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June 28, 2016

Reducing Your Chances of Identity Theft

Protecting Dallas-Forth Worth Residents and Businesses

Every time you toss a private document in the trash, you’ve unwittingly given someone an inside look at the personal details of your life. Simple information collected from discarded mail, credit card statements, and personal correspondence could quickly boil into a case of identity theft.

More often than not, fraud is considered a consumer risk, because companies are expected to perform their due diligence in safeguarding client information. In many cases though, this assumption is completely false, as consumer information is jeopardized when private businesses do not abide by federal privacy regulations.

It is important for both private residents and the companies they buy from to do everything in their power to reduce the chances of a confidentiality breach. Security consults around the country agree that document shredding is one essential prerequisite for meeting this goal.

Electronic vs. Physical Identity Theft

With the advent of computers, skilled hackers have exploited weak security protocols in online information systems to reveal our personal data. And every year, we hear about thousands of consumers that are put at risk when a single company is hacked.

The majority of modern identity theft is the result of online breaches, but experts estimate that as much as 20% of all identity theft cases originate from physical document theft. For thousands of Americans, that means criminals are stealing information directly from our trash, from our mailbox, or from inside our office itself. This leads to the startling conclusion that, in many cases, family members, friends, employees, and clients are the culprits behind identity fraud.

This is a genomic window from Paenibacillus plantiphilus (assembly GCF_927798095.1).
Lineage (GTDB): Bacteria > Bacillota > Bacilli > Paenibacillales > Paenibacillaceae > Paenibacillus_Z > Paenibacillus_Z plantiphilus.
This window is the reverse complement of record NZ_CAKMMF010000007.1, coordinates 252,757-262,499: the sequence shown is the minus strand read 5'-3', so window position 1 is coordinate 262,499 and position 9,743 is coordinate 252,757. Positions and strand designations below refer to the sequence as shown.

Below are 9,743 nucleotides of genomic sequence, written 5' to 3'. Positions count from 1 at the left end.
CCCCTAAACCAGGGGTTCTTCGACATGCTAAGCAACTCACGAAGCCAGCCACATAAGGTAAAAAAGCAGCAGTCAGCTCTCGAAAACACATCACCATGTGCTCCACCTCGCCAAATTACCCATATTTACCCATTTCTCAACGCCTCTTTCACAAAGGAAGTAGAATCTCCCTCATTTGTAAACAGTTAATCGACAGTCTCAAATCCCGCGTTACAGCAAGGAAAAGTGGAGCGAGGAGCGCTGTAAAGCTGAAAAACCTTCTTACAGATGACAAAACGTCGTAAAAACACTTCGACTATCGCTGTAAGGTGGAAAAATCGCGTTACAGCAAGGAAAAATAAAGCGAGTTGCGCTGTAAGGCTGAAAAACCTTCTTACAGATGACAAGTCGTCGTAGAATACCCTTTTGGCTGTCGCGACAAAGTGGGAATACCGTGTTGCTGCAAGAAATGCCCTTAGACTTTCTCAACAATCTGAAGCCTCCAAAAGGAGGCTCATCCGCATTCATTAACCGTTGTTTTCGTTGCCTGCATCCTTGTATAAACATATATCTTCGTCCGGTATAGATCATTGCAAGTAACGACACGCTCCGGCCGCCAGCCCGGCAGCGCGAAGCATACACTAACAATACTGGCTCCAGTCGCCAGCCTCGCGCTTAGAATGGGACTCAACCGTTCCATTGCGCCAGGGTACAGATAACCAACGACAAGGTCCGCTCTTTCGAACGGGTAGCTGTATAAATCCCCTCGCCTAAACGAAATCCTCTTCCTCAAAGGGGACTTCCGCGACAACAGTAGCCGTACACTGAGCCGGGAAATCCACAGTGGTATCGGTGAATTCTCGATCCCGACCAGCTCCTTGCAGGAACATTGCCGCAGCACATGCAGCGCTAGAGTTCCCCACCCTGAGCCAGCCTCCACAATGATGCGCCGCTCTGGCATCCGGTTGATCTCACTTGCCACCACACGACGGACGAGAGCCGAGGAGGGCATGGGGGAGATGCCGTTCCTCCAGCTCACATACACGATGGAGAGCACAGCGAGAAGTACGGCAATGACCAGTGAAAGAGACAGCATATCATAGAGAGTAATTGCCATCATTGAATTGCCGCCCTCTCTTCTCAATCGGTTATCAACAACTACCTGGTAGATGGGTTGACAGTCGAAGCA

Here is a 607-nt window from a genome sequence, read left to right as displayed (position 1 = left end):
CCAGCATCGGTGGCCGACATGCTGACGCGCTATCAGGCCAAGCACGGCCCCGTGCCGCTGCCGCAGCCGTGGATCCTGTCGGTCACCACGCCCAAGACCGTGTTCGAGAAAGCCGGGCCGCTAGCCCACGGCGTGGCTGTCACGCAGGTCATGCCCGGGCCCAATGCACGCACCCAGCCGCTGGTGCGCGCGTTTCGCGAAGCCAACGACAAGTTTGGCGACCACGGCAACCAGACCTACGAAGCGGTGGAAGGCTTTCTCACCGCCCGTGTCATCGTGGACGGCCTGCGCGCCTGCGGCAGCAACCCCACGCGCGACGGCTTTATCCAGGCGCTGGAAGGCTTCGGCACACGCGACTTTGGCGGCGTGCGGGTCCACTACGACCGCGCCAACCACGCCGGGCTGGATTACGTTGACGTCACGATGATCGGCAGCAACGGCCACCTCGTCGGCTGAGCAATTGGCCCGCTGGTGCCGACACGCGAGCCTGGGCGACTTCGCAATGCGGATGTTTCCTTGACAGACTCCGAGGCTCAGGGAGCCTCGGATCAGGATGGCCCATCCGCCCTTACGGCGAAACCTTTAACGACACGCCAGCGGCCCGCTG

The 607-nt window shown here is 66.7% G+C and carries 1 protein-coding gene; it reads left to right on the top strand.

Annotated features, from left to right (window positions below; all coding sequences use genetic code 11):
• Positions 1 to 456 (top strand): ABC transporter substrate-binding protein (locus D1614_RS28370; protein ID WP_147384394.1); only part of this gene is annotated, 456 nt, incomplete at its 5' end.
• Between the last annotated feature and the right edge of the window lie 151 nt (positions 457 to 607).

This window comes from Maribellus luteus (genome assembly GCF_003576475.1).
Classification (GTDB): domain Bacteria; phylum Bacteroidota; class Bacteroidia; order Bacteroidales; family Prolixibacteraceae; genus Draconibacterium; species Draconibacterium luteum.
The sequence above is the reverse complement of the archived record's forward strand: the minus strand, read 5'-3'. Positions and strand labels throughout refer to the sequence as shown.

Online hacking tends to maximize the quantity of victims, affecting thousands of consumers at once, while physical document theft is usually committed to maximize the payoff from a single victim. Not to mention, while there are millions of victims of online breaches, physical document theft doesn’t require specialized skills, so it can happen anyplace, anytime.

Steps Your Business Can Take

For the same reason that retailers have entire loss prevention departments, every business should also have a framework for fraud prevention. Committing to document security requires only a minimal investment in time and money, saving your company big money compared to the financial losses of a data breach. Here are some steps your business can follow to minimize the chances of an information breach:


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